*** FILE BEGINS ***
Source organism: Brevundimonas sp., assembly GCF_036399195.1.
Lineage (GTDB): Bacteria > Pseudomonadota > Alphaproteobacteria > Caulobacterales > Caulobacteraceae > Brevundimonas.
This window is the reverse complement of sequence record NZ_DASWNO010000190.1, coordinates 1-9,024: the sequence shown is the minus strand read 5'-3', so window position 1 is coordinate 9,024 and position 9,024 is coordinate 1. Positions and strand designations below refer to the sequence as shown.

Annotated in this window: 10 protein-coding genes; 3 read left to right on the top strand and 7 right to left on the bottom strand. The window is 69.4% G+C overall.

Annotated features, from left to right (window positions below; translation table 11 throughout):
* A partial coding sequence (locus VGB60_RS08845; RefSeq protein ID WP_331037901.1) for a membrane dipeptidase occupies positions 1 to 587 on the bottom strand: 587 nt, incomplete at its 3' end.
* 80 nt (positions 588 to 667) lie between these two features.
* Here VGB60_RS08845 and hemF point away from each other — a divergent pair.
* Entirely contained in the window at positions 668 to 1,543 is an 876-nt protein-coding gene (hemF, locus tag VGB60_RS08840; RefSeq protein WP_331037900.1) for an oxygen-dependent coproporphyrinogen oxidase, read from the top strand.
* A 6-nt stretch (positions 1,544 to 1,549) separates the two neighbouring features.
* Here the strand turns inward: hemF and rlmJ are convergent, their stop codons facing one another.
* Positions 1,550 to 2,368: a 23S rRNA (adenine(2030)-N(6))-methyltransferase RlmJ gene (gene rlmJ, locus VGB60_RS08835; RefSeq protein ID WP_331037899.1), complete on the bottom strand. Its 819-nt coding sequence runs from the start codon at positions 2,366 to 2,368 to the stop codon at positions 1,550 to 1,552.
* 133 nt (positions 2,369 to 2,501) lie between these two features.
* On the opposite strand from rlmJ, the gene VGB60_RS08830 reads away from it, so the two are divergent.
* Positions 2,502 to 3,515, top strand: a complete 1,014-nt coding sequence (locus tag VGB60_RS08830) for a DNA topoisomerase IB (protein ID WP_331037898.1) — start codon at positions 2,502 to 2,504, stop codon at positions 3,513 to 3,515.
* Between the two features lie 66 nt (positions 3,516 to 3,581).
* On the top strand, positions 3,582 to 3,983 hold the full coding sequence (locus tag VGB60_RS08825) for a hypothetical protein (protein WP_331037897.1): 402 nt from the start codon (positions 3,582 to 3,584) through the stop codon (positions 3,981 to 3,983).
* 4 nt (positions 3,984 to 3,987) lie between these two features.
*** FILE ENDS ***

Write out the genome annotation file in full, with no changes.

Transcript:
Source organism: Brevundimonas sp., assembly GCF_036399195.1.
Lineage (GTDB): Bacteria > Pseudomonadota > Alphaproteobacteria > Caulobacterales > Caulobacteraceae > Brevundimonas.
This window is the reverse complement of sequence record NZ_DASWNO010000190.1, coordinates 1-9,024: the sequence shown is the minus strand read 5'-3', so window position 1 is coordinate 9,024 and position 9,024 is coordinate 1. Positions and strand designations below refer to the sequence as shown.

Annotated in this window: 10 protein-coding genes; 3 read left to right on the top strand and 7 right to left on the bottom strand. The window is 69.4% G+C overall.

Annotated features, from left to right (window positions below; translation table 11 throughout):
* A partial coding sequence (locus VGB60_RS08845; RefSeq protein ID WP_331037901.1) for a membrane dipeptidase occupies positions 1 to 587 on the bottom strand: 587 nt, incomplete at its 3' end.
* 80 nt (positions 588 to 667) lie between these two features.
* Here VGB60_RS08845 and hemF point away from each other — a divergent pair.
* Entirely contained in the window at positions 668 to 1,543 is an 876-nt protein-coding gene (hemF, locus tag VGB60_RS08840; RefSeq protein WP_331037900.1) for an oxygen-dependent coproporphyrinogen oxidase, read from the top strand.
* A 6-nt stretch (positions 1,544 to 1,549) separates the two neighbouring features.
* Here the strand turns inward: hemF and rlmJ are convergent, their stop codons facing one another.
* Positions 1,550 to 2,368: a 23S rRNA (adenine(2030)-N(6))-methyltransferase RlmJ gene (gene rlmJ, locus VGB60_RS08835; RefSeq protein ID WP_331037899.1), complete on the bottom strand. Its 819-nt coding sequence runs from the start codon at positions 2,366 to 2,368 to the stop codon at positions 1,550 to 1,552.
* 133 nt (positions 2,369 to 2,501) lie between these two features.
* On the opposite strand from rlmJ, the gene VGB60_RS08830 reads away from it, so the two are divergent.
* Positions 2,502 to 3,515, top strand: a complete 1,014-nt coding sequence (locus tag VGB60_RS08830) for a DNA topoisomerase IB (protein ID WP_331037898.1) — start codon at positions 2,502 to 2,504, stop codon at positions 3,513 to 3,515.
* Between the two features lie 66 nt (positions 3,516 to 3,581).
* On the top strand, positions 3,582 to 3,983 hold the full coding sequence (locus tag VGB60_RS08825) for a hypothetical protein (protein WP_331037897.1): 402 nt from the start codon (positions 3,582 to 3,584) through the stop codon (positions 3,981 to 3,983).
* 4 nt (positions 3,984 to 3,987) lie between these two features.